Task & Purpose: Briefly describe what the book is about.
Mat Best: The book is a memoir and it really tells everything from me growing up and seeing my brothers graduate Marine Corps boot camp together right after 9/11 happened. It's a really crazy story. All the way into me becoming a fire team leader with Ranger battalion and telling some of these really crazy war stories, then to me being a contractor, and starting a YouTube channel and getting a pretty big following, and then all the lessons learned as far as business, and all of that.
It's not like your standard military book where it all leads up to one story about one crazy operation. There are a few really intense war stories in this book, but I wanted to give people kind of a shotgun seat to me, but also be able to hear about war and contracting and business in kind of a satirical sense and with the comedic storytelling that I have.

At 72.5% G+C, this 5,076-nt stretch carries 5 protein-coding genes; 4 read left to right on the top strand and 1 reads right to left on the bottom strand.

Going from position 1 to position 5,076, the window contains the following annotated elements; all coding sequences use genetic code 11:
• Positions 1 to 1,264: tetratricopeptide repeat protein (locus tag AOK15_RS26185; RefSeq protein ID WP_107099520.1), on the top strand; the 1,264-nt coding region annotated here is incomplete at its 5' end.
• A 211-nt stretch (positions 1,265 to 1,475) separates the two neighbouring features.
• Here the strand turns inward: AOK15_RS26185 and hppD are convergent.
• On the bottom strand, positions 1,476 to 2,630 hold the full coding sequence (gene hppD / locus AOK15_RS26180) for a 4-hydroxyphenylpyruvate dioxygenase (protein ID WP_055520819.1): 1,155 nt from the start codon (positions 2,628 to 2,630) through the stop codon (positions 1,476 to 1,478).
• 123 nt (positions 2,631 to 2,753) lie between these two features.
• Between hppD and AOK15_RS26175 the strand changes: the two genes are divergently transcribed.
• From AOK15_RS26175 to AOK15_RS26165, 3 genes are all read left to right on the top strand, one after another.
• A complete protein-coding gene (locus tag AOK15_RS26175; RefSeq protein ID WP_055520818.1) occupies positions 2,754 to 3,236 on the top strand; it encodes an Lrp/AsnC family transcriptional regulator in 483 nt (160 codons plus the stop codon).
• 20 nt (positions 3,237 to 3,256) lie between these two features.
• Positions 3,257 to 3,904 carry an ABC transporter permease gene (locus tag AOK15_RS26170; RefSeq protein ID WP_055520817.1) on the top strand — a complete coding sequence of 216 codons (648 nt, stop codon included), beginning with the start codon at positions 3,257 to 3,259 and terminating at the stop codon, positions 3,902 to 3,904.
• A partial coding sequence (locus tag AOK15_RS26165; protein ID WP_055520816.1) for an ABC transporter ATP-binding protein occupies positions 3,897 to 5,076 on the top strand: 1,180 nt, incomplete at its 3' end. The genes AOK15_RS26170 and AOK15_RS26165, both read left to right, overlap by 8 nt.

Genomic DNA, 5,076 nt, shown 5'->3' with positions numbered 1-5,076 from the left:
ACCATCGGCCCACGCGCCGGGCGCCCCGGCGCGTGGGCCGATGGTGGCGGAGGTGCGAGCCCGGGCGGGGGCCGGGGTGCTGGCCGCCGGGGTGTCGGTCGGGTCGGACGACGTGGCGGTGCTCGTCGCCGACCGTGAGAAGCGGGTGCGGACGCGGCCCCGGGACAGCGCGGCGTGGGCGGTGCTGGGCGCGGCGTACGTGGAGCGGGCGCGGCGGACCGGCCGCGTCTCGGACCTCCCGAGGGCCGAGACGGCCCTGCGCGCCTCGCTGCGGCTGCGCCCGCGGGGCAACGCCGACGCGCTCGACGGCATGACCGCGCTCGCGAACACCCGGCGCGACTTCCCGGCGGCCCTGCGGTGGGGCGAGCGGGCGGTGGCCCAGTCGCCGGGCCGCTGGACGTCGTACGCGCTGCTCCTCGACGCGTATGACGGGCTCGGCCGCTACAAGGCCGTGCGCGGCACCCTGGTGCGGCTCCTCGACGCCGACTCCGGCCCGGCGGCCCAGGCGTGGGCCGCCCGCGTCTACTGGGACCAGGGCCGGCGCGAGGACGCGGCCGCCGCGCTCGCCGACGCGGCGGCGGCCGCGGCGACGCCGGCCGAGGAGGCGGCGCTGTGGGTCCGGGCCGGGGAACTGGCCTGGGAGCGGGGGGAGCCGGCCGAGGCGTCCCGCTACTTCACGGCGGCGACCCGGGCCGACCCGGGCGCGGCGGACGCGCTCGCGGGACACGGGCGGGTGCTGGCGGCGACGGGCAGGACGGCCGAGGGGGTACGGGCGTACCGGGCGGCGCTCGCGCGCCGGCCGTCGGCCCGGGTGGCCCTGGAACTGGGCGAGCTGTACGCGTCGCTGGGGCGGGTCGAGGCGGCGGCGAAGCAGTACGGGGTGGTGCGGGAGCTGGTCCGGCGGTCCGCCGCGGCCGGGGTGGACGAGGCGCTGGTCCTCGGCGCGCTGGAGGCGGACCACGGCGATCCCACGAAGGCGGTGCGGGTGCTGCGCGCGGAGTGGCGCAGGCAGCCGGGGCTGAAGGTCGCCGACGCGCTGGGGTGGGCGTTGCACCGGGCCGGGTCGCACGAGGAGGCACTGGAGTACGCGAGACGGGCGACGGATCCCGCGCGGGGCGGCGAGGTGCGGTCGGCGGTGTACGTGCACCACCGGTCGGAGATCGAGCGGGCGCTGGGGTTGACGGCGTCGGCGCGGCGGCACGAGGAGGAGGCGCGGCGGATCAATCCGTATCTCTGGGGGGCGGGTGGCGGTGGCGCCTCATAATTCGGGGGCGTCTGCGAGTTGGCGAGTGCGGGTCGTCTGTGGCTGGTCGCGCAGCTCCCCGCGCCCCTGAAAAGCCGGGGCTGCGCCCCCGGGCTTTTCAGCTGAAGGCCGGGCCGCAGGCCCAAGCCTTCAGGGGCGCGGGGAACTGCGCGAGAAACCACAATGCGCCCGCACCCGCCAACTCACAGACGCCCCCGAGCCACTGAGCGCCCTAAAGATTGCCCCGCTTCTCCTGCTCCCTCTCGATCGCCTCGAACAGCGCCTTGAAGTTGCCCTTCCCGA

Task & Purpose: Is it satire?
Mat Best: I say it in the book, but I feel that a lot of military books out there are so dry, man. They read like this: “An enemy combatant presented himself from 15 meters away. I engaged with two rounds into the chest. My training took over.”
You know? And it's like, I get it, but man, I was a 22-year-old fire team leader and that's not really how we joked and talked in the team room.
There's a lot of macabre humor that goes along with being in war and going out on direct action raids every single night, and I really wanted that to be a part of the book, about having to piss on your friend in Ranger School because he's so freak'n cold.